Republican lawmakers, armed with veto-proof power because of their supermajorities, wasted no time in showing it off on the opening day of the 2021 General Assembly.
Republican leaders put some of their priority bills in motion on Tuesday. Those priorities are to limit the emergency powers of Gov. Andy Beshear, fight for the unborn, and protect businesses from COVID-19 liability.
The plan is to have at least some of the priority bills passed and in their hip pocket before the three-week break at the beginning of the short session. Ten bills were looked upon as priorities although all of them may not pass before the break.
House Speaker David Osborne, R-Prospect, said the legislature could amend the schedule and stay in session on Saturday or even into next week, if necessary, before breaking until February.
“I think it’s important to get in here and do work,” Osborne said. “I think you will see us take action on some major issues before the end of the week.”
Republican leadership came into the session determined to be heard after feeling they were sidelined from any decision-making by Gov. Andy Beshear during the pandemic.
Democrats can only watch as bills are getting fast-tracked around them with the Republicans holding all the cards in the House and Senate.
A judiciary committee has already passed House Bill 2, which restricts abortion and was vetoed last year by Beshear, and House Bill 3, which goes around Franklin Circuit Court and instead favors using three-judge panels from across the state.
House Bill 1, one of the priority pieces of legislation dealing with the powers of the legislative and executive branch, would prevent the state from shutting down schools and businesses that are compliant with CDC guidelines on COVID-19. Rep. Bart Rowland, R-Tompkinsville, sponsored the bill.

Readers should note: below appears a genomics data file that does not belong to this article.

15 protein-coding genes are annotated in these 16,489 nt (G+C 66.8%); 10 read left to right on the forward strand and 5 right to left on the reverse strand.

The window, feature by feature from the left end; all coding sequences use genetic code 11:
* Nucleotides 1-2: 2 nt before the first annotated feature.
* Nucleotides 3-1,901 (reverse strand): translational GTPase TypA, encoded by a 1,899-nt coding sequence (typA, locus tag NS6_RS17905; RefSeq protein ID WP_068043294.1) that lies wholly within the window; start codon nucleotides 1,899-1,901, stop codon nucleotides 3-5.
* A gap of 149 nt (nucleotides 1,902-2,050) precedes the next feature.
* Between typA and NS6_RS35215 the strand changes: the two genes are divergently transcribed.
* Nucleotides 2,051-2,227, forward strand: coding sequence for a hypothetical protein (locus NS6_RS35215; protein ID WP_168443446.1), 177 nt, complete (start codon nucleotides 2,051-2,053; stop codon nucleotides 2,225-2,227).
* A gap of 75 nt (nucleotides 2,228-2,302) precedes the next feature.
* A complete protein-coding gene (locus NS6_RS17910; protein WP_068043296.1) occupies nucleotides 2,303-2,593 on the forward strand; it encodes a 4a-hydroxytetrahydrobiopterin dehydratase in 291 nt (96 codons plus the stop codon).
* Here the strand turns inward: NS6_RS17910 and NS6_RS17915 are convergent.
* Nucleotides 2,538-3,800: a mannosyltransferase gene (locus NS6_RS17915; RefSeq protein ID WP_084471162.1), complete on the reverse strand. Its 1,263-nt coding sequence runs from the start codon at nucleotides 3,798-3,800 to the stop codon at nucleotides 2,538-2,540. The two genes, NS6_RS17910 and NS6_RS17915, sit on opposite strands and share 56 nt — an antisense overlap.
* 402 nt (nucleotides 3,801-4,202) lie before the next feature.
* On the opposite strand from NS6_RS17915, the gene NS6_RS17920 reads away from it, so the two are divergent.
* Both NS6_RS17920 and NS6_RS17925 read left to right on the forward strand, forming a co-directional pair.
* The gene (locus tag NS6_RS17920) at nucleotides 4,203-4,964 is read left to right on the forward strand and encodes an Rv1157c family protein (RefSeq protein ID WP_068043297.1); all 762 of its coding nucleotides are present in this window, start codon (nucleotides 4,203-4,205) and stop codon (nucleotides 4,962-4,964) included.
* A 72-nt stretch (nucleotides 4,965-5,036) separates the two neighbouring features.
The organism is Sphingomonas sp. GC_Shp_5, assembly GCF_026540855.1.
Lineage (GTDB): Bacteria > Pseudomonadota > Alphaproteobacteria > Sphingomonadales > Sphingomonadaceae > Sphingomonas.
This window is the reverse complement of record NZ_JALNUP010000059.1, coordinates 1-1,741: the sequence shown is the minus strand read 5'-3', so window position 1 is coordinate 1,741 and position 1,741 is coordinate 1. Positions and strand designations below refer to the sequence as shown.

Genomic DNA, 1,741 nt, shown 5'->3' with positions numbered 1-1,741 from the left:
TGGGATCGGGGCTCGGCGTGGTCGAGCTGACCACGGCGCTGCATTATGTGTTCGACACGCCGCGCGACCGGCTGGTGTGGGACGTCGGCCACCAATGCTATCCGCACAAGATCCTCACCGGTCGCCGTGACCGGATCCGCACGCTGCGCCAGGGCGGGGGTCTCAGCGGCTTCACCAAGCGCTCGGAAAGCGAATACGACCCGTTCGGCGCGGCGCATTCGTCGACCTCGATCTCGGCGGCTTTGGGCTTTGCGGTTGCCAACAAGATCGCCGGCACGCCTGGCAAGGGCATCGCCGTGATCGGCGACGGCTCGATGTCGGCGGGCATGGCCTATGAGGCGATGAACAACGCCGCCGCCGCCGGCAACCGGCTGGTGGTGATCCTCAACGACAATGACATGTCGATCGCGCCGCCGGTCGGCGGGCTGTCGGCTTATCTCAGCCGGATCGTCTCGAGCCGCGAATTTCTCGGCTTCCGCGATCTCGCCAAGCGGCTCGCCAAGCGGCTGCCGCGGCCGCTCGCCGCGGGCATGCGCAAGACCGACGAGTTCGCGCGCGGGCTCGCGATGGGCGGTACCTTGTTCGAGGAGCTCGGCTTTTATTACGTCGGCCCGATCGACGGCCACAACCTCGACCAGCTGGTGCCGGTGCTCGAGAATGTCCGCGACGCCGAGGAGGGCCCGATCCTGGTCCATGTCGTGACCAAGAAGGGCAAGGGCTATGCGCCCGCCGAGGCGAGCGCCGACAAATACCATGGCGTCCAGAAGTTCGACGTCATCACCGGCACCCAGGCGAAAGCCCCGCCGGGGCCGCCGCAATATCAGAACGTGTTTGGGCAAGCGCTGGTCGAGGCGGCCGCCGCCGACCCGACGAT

HB 5 would prohibit governors from issuing executive orders temporarily reorganizing state boards "to meet political agendas," said sponsor Rep. Michael Meredith, R-Oakland.
“Historically, governors have reorganized boards to meet political agendas, leaving legislators minimal opportunity to weigh in on changes that can lead to increased costs or inefficiencies,” he said. “The five previous governors used executive orders to reorganize a cabinet, agency, or board a total of 446 times. To date, the current governor has used an executive order for 20 similar reorganizations.”
HB 5 would require the governor, the Kentucky Economic Development Partnership, and other elected state executive officers to propose changes to the executive branch government organizational structure in a reorganization plan to be filed with the Legislative Research Commission for the General Assembly approval.
The current statute states the executive branch may enact temporary reorganizational measures if the General Assembly is not in session.
In the Senate, five bills were being fast-tracked including Senate Bill 1 that would put a 30-day expiration date on any executive orders issued by the governor during an emergency unless approved by the legislature. Bill sponsor Sen. Matt Castlen, R-Owensboro, said in a floor speech the bill will ensure the state has checks and balances on a governor’s executive orders.
SB 2, sponsored by Sen. Stephen West, R-Paris, would provide more legislative oversight of administrative regulations put in place by executive branch agencies.
SB 3, sponsored by Sen. Paul Hornback, R-Shelbyville, would transfer the Governor’s Office of Agricultural Policy to the office of Republican Agriculture Commissioner Ryan Quarles. It also would remove Democratic Lt. Gov. Jacqueline Coleman from the Kentucky Council on Agriculture.
SB 5, sponsored by Senate President Robert Stivers, R-Manchester, limits the liability of businesses during emergencies, such as the coronavirus pandemic.
Sen. Whitney Westerfield, R-Hopkinsville, introduced SB 9 that would require doctors to provide life-saving care to infants who have survived abortions. Beshear vetoed the bill last year and the legislature did not have time to consider his veto.
Beshear will give his one-year budget proposal in his State of the Commonwealth address Wednesday night at 7.